This attention sapping extends across all popular ‘content providers’ as we should now refer to them. Instagram takes up too much of my time & attention, as does Twitter. I’ve actively wiped my Facebook account & stopped using it, but still use Whatsapp to keep in touch with friends on Android.

The news websites have been tweaked to always rotate headlines. Headlines are modified throughout the day based on metrics until the most engaging ones are found. News is delivered in Real Time and is never-ending & always inconclusive. This sort of news delivery, via websites, social media or the TV news channels is frenetic, chaotic and by far the most distracting & anxiety inducing part of my day. The age of outrage is truly upon us & its present in most aspects of our internet usage.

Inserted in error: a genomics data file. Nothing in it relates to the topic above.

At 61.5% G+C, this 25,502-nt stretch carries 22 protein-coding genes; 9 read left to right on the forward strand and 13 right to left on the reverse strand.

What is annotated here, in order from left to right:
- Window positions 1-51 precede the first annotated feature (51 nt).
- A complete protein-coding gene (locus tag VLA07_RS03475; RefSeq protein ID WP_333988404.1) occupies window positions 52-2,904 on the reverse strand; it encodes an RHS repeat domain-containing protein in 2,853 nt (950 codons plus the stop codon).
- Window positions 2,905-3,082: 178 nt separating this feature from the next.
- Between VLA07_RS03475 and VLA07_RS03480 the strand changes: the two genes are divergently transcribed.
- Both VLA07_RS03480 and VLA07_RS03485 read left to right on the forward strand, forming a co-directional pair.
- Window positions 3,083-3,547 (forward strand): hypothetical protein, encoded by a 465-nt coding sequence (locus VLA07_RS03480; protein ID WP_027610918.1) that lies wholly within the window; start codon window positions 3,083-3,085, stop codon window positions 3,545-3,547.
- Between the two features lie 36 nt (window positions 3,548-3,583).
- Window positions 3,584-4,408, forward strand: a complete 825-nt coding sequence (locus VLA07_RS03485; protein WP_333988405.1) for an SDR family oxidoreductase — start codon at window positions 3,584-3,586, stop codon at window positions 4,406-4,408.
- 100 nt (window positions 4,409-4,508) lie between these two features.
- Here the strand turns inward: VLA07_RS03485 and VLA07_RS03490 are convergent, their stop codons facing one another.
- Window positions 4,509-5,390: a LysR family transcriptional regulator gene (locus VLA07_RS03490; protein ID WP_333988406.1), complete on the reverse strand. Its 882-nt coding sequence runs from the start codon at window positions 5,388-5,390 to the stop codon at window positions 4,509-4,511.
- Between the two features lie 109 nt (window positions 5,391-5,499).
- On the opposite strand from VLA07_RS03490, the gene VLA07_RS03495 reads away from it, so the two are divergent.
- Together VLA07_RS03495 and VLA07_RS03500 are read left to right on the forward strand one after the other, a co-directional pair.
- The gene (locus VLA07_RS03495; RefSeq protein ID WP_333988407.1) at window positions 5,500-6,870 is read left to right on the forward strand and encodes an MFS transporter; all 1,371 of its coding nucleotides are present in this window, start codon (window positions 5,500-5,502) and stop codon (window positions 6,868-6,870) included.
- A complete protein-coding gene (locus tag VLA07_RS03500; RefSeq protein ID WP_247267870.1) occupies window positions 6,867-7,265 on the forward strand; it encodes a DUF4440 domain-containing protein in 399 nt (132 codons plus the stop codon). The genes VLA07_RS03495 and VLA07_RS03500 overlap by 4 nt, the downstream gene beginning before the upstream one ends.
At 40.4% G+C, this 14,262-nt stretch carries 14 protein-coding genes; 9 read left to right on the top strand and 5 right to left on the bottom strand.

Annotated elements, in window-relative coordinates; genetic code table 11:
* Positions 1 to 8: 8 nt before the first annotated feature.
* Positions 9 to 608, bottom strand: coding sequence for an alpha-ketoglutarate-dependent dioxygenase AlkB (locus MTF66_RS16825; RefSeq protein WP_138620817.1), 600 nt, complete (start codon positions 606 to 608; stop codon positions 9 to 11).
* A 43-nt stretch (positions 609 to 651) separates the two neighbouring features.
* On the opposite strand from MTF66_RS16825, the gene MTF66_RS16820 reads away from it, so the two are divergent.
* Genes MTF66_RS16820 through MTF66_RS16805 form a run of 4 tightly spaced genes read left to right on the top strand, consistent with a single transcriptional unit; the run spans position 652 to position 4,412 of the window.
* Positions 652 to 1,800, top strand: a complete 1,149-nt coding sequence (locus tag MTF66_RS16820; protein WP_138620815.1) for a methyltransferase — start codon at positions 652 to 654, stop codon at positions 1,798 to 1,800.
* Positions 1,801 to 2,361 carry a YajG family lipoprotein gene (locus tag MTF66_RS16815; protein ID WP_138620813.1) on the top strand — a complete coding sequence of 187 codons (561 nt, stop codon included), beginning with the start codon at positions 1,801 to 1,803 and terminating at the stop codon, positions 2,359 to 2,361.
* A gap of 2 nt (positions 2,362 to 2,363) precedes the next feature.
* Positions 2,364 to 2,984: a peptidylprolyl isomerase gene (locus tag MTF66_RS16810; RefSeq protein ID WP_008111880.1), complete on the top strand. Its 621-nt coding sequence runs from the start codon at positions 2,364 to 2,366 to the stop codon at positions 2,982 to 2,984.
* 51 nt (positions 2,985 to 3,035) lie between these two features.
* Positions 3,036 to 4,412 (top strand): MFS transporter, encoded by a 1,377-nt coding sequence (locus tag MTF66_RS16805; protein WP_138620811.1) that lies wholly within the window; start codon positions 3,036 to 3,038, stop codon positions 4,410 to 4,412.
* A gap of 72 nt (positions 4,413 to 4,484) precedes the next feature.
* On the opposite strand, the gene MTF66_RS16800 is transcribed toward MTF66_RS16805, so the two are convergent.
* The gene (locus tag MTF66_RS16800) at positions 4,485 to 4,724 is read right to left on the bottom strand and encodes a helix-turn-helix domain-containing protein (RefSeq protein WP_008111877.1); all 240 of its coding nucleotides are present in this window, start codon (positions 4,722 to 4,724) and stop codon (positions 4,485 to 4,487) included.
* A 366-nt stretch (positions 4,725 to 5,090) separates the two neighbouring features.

Twitter is alive with the sound of trolling & political discourse, often descending into pointless fighting. Polarization and outrage are favored by the platforms as the psychologists at Twitter and Facebook know this is good to keep you jacked in and checking for updates. Trump is golden for Twitter engagement & Twitter stock prices.

Netflix & Amazon prime don’t rely on advertising dollars, but they keep you hooked with auto play and recommendations to keep you as a customer, paying monthly fees & to amass more data which they can sell to content producers. The bigger their numbers, the better the content they can get from the studios.

Spotify, Apple Music, Amazon Music. They use algorithms to recommend more music. You have so much music to listen to that you need to dedicate more of your time to listening. The art of single album listening is dead. The data they collect can then be used to profile customers & probably sell to third-party advertisers.